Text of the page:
The costs that you and the health insurance plan pay are split on a percentage basis. For example, you might pay 20% of the total allowed cost of a service and the remaining 80% would be paid by the plan.


The fixed amount each plan sets that you pay at the time you receive a covered service. For example, you might pay $20 when you visit the doctor or $12 when you fill a prescription. Actual copays are set by each plan.


A set amount you pay out of pocket for covered services each year before your plan begins to pay.

Out-of-Pocket Maximum

The maximum amount you pay during a policy period (usually a year). This amount does not include your premium or the cost of any services that are not covered by your plan. After you reach your out-of-pocket maximum, your plan pays 100% of the allowed amount of covered services for the rest of the policy period.

Part B Excess Charge

Some Medicare Supplement Insurance (Medigap) plans cover what is known as the Part B excess charge. With Original Medicare (Parts A and B), healthcare providers can charge more than the Medicare-approved amount for their services. The difference between the amount they charge and the Medicare-approved amount is known as the Part B excess charge.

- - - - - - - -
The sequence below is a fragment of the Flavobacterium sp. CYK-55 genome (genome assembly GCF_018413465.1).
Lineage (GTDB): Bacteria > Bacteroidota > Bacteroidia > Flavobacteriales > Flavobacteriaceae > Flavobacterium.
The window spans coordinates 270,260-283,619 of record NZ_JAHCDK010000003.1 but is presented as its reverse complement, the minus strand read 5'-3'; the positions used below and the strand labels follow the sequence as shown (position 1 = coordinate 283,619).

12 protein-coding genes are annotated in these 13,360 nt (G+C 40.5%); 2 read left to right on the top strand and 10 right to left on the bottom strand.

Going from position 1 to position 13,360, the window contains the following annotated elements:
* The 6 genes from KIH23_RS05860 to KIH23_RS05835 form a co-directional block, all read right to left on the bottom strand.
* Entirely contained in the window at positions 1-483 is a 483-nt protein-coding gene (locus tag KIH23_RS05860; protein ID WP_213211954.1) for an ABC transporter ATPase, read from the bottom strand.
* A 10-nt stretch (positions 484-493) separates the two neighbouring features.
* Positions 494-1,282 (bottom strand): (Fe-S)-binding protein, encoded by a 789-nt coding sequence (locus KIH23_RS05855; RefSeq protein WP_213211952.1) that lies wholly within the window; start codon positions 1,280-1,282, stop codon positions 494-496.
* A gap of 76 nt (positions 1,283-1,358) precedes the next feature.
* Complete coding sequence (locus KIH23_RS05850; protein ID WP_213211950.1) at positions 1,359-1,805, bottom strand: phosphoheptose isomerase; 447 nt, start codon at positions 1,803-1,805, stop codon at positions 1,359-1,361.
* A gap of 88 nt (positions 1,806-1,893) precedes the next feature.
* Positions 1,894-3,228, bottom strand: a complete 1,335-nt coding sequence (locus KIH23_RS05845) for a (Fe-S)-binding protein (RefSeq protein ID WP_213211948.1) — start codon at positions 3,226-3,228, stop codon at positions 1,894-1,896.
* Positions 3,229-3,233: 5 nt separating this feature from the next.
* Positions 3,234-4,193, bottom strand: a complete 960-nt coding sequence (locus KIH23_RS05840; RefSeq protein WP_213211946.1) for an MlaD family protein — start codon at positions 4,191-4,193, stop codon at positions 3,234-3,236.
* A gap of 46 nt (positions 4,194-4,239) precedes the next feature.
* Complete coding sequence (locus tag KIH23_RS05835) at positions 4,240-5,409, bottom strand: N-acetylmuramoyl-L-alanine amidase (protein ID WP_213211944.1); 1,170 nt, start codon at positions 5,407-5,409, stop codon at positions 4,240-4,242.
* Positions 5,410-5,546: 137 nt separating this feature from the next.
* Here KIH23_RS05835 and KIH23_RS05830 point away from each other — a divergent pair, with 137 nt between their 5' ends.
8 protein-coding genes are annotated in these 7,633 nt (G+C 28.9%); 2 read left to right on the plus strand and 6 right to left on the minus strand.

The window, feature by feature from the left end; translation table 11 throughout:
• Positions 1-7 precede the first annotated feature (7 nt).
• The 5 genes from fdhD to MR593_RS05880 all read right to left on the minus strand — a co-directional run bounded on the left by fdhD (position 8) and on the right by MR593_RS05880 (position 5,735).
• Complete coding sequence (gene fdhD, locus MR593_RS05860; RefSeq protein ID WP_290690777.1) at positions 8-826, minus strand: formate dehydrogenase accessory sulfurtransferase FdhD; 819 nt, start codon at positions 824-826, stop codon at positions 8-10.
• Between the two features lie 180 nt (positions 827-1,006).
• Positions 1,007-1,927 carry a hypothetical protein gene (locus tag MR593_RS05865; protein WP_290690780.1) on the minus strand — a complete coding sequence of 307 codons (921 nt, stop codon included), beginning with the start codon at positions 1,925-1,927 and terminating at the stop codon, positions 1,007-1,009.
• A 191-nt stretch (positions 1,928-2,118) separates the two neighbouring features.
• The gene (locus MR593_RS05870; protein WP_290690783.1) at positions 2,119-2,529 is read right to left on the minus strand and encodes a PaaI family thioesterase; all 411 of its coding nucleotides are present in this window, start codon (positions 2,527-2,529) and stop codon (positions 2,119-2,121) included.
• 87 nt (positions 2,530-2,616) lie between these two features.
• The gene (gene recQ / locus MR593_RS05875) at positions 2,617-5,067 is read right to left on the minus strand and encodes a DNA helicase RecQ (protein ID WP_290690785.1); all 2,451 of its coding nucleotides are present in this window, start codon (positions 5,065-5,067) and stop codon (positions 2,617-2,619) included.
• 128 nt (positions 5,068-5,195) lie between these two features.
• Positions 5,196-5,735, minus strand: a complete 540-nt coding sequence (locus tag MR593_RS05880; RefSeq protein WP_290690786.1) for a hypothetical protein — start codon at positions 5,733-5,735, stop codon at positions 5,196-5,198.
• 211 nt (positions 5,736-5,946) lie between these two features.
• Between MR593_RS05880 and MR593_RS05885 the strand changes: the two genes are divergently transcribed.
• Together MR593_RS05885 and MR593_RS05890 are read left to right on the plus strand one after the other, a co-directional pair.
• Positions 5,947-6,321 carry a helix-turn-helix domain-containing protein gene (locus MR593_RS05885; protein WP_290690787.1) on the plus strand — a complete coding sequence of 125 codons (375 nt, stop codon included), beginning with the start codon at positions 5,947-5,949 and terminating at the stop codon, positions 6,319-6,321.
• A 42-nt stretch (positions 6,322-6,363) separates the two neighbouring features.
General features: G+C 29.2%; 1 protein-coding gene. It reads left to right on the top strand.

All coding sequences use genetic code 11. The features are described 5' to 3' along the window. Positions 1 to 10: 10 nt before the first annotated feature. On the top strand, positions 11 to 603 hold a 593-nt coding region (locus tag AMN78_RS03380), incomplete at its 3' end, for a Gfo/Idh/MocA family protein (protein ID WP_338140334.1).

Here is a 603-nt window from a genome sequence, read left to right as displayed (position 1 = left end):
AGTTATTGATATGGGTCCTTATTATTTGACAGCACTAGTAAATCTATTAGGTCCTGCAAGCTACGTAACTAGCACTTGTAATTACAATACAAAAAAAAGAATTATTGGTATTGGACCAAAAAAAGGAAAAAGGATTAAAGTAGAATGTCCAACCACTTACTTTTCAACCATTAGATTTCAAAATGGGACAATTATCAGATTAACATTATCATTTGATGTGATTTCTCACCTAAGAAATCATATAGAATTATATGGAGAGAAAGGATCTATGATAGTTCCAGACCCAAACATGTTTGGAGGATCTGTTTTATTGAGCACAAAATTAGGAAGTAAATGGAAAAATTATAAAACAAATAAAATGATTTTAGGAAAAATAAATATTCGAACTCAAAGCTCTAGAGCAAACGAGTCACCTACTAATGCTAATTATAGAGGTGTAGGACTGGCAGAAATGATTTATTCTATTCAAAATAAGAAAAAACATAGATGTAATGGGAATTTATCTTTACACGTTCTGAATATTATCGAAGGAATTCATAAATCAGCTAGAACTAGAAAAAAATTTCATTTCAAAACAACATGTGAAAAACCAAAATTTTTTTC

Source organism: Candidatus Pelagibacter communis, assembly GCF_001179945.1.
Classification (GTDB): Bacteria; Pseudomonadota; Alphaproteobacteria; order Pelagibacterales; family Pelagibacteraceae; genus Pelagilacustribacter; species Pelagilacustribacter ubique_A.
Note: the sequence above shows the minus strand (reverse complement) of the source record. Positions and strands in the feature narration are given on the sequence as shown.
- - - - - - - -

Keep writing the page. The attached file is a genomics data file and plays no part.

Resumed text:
The fixed amount you pay your health insurance or plan for Medicare coverage. You may pay your premium to Medicare, to a private insurance company or both, depending on your coverage. Most premiums are charged monthly.

Medicare Advantage Cost Sharing

With Medicare Advantage plans, the company that offers the plan sets the monthly premium and decides on the cost-sharing amounts. Look at the details of each plan you’re considering to see what your share of the cost (cost-sharing) could be.

Your Out-of-Pocket Maximum

Limits on your cost-sharing is one way that Medicare Advantage plans differ from Original Medicare (Part A and Part B). Many Medicare Advantage plans offer a feature that caps your out of-pocket spending (out-of-pocket maximum) for cost-sharing expenses like copays and deductibles in any given year. There are also a few Medigap plans that offer this feature. Out-of-pocket maximums can help to cap your covered expenses in case of a medical emergency.

Prescription Drug Coverage Deductibles

Some Medicare Part D and Medicare Advantage plans have a deductible for prescription drug coverage, while others don’t. Look at the specific plan for details.


Your costs will vary from plan to plan. Shop for a plan that will fit your budget and needs.

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